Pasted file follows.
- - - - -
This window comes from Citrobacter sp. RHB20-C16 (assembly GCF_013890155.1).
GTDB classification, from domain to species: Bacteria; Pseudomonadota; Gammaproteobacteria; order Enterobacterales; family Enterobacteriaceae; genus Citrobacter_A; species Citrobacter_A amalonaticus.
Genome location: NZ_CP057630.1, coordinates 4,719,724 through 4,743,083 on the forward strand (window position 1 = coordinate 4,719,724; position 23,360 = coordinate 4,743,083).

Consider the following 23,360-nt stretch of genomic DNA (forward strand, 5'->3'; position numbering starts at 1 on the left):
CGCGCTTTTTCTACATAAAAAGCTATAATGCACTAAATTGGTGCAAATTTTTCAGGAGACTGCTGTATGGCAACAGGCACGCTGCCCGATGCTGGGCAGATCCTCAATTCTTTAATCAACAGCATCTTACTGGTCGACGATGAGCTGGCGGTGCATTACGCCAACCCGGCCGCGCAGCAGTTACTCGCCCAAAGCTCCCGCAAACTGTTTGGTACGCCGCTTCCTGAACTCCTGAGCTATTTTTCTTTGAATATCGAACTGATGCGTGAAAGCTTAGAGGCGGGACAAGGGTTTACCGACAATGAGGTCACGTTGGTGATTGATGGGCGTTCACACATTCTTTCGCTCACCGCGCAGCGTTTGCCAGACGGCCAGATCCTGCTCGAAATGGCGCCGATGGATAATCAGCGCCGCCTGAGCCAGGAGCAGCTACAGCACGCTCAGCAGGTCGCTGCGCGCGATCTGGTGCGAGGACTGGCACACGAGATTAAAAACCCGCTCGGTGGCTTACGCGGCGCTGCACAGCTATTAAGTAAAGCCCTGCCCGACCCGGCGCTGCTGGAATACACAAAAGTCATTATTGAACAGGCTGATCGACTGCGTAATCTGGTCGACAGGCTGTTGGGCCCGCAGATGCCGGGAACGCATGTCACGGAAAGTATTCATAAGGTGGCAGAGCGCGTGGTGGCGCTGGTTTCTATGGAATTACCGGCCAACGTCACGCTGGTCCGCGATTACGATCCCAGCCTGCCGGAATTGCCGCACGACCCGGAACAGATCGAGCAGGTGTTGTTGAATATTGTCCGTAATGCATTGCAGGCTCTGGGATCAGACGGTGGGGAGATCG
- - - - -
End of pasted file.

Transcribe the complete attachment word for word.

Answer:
This window comes from Citrobacter sp. RHB20-C16 (assembly GCF_013890155.1).
GTDB classification, from domain to species: Bacteria; Pseudomonadota; Gammaproteobacteria; order Enterobacterales; family Enterobacteriaceae; genus Citrobacter_A; species Citrobacter_A amalonaticus.
Genome location: NZ_CP057630.1, coordinates 4,719,724 through 4,743,083 on the forward strand (window position 1 = coordinate 4,719,724; position 23,360 = coordinate 4,743,083).

Consider the following 23,360-nt stretch of genomic DNA (forward strand, 5'->3'; position numbering starts at 1 on the left):
CGCGCTTTTTCTACATAAAAAGCTATAATGCACTAAATTGGTGCAAATTTTTCAGGAGACTGCTGTATGGCAACAGGCACGCTGCCCGATGCTGGGCAGATCCTCAATTCTTTAATCAACAGCATCTTACTGGTCGACGATGAGCTGGCGGTGCATTACGCCAACCCGGCCGCGCAGCAGTTACTCGCCCAAAGCTCCCGCAAACTGTTTGGTACGCCGCTTCCTGAACTCCTGAGCTATTTTTCTTTGAATATCGAACTGATGCGTGAAAGCTTAGAGGCGGGACAAGGGTTTACCGACAATGAGGTCACGTTGGTGATTGATGGGCGTTCACACATTCTTTCGCTCACCGCGCAGCGTTTGCCAGACGGCCAGATCCTGCTCGAAATGGCGCCGATGGATAATCAGCGCCGCCTGAGCCAGGAGCAGCTACAGCACGCTCAGCAGGTCGCTGCGCGCGATCTGGTGCGAGGACTGGCACACGAGATTAAAAACCCGCTCGGTGGCTTACGCGGCGCTGCACAGCTATTAAGTAAAGCCCTGCCCGACCCGGCGCTGCTGGAATACACAAAAGTCATTATTGAACAGGCTGATCGACTGCGTAATCTGGTCGACAGGCTGTTGGGCCCGCAGATGCCGGGAACGCATGTCACGGAAAGTATTCATAAGGTGGCAGAGCGCGTGGTGGCGCTGGTTTCTATGGAATTACCGGCCAACGTCACGCTGGTCCGCGATTACGATCCCAGCCTGCCGGAATTGCCGCACGACCCGGAACAGATCGAGCAGGTGTTGTTGAATATTGTCCGTAATGCATTGCAGGCTCTGGGATCAGACGGTGGGGAGATCG